The Abominable by Dan Simmons is one of those books where my enjoyment of it doesn’t match how well I esteem the author. Given the caliber of much of Mr. Simmons other work, I suspect this may be a better book than I give it credit for.
It’s just not one I enjoy all that much.
The Abominable is one of Mr. Simmons’ entries in his historical thriller novels (the others being Drood and The Terror, neither of which I’ve read yet). In this book, a group of mountaineers attempts an Alpine-style climb of Mt. Everest in 1925, one year after George Mallory’s final, fatal attempt. There’s also a missing British lord, Tibetan monks, Nazis, and international intrigue.
Perhaps it’s ironic, but the more time I spend as a digital librarian, learning and exploring new technology, finding new and better ways to provide technology to our patrons, the more I find myself passionately advocating for the importance of print and the necessity of its continued presence in our reading culture.
The Story of Alice: Lewis Carroll and the Secret History of Wonderland by Robert Douglas-Fairhurst isn’t the most comprehensive biography of Lewis Carroll out there. That’s not the author’s intention. Rather, he seeks to explore the available material on Carroll and Alice Liddell—much of which has never been published—as well as their historical context, to trace these elements to the genesis, content, and legacy of Carroll’s most famous works.
This is the biography of a literary creation more than a biography of its author or his Muse.
The book is structured in three main chronological sections, beginning with Carroll’s childhood and ending with Alice Liddell’s death, along with a prologue and epilogue:
Like many of my generation, I went through a Clive Barker phase when I was a teenager. The Hellraiser movies, Nightbreed, Candyman; his novels, The Great and Secret Show and Imajica. He defined dark and edgy for me, and he was much cooler than Stephen King.
Sacrament was the first new-to-me Clive Barker novel I’d read in over two decades. It wasn’t what I expected.
Because of his early work, Mr. Barker is too easily dismissed as a horror writer, albeit one who incorporates a greater portion of magic and fantasy than most. This has never been entirely fair—his best novels have always been more than just horror, as fantastical as they are horrible, works of unfettered imagination.
Sacrament casts off any chains previously tying Mr. Barker to the horror genre. There’s darkness in it, and danger, but it’s definitively not a horror novel.
I last read The Great and Secret Show by Clive Barker back when I was a teenager. I loved it then. I wasn’t sure how I’d react to it as an adult.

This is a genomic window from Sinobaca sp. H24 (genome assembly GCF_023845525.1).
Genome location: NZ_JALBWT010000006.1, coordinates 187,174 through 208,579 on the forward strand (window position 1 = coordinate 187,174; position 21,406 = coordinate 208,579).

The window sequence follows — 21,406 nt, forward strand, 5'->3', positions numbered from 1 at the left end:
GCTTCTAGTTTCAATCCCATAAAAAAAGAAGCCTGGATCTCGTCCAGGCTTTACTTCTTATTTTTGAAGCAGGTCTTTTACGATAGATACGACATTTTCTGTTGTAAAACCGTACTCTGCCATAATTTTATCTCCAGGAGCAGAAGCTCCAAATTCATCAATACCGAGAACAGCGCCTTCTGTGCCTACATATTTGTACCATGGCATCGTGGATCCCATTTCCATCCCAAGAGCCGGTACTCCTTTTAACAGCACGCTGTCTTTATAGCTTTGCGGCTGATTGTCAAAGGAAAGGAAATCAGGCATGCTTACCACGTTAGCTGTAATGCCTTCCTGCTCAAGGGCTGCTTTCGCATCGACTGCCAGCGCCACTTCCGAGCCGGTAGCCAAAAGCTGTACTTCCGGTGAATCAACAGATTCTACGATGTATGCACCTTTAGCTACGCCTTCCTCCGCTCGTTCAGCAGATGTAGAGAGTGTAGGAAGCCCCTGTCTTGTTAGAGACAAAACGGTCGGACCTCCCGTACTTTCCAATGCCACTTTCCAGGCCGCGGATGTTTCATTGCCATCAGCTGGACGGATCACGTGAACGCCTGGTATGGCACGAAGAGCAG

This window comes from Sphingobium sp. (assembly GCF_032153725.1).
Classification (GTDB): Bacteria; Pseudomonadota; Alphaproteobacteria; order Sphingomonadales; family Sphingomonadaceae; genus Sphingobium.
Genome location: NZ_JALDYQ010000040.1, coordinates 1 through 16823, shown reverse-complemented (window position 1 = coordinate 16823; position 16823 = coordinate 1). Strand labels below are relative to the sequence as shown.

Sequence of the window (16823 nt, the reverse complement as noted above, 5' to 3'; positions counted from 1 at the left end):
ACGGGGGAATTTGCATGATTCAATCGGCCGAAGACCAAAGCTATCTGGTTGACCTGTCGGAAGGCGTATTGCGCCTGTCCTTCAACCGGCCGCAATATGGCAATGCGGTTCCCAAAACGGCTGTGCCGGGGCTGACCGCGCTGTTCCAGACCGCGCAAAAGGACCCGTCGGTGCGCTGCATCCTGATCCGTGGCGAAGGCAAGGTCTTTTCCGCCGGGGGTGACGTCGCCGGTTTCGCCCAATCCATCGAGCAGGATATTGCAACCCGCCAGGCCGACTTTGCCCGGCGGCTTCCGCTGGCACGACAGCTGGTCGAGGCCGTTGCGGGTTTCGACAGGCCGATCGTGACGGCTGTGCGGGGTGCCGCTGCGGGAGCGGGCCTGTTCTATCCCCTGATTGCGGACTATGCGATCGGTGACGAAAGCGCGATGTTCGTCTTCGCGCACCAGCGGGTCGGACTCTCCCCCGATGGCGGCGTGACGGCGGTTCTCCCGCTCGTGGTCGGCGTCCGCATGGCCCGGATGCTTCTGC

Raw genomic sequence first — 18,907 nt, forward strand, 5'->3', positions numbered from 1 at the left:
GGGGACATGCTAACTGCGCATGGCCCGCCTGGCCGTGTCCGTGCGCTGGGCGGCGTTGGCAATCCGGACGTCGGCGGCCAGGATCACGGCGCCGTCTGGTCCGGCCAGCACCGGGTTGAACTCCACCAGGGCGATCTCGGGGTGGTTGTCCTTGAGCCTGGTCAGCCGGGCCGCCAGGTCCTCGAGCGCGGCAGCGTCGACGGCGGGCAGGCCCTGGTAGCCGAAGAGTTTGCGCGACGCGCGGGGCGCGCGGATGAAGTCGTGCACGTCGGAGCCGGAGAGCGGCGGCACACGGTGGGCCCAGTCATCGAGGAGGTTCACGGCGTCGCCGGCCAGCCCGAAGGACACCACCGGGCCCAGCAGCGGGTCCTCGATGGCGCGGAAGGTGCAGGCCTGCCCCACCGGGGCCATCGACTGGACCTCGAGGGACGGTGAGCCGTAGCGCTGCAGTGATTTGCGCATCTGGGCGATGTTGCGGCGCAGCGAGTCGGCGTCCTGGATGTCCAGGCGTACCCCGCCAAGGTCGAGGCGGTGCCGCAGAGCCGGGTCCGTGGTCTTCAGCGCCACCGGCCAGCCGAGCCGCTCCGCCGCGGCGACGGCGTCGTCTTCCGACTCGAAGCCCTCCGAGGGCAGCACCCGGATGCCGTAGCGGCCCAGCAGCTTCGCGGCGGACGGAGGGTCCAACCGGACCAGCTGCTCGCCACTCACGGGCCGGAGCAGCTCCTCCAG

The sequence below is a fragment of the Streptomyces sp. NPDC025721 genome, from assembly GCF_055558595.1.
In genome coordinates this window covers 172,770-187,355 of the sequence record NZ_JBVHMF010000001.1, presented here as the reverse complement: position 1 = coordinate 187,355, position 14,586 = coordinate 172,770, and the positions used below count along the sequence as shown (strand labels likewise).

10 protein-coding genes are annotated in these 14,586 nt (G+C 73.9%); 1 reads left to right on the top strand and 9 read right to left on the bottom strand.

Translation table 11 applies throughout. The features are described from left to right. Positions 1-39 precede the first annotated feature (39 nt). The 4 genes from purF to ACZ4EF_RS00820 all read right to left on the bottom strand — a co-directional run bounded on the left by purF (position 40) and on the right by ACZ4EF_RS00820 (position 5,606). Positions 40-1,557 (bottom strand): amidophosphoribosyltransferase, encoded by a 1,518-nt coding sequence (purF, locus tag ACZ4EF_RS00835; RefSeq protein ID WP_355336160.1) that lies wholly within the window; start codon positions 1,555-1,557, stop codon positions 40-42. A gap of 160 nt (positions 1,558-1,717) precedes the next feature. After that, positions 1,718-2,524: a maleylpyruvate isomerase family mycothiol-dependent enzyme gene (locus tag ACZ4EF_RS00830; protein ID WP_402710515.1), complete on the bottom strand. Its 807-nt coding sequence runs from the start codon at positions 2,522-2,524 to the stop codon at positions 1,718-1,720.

I’m happy to report the writing holds up really well. It stands the tests of time and experience. This novel is still staggeringly imaginative, exciting, and moving.
What makes this novel unique—what makes many of Mr. Barker’s novels unique—is a narrative structure built on an escalating series of crises and climaxes. The conflict that opens the story would be the climax of an entire novel in the hands of a lesser writer. For Mr. Barker, however, it’s just the beginning. Then he ramps up to another conflict and climax, and another, and another—building tension and emotional investment to a fever pitch.
It’s de rigueur nowadays for people to criticize libraries for being “too much about books.” The idea being that too many libraries are still stuck in the past, in outmoded service models, and failing to adapt to new technologies, trends, etc.
There is some truth in the criticism—although I also find that too many of these critics fail to be critical enough of new trends and tend too often to promote faddishness.
It makes me want to ask the obvious question:
What’s wrong with libraries being about books?
Books mean reading. Books are still the best, most valuable tool of a reading life. This makes books timelessly important—beyond fads, more enduring than ever-changing technology.
Books matter. Still and always. Because reading matters.
The two novels contained in The Rim of Morning: Two Tales of Cosmic Horror by William Sloane are surprisingly satisfying. Well-written and displaying a strong command both of style and the standards of the scifi horror genre, these works present an interesting look into the early history of such work.
They function well as science fiction and even better as mysteries and tales of horror.
These novels make me wonder how much influence Mr. Sloane might have had on the genre if he’d continued his career as an author. Instead, he turned away from writing and spent most of his life as an editor and publisher.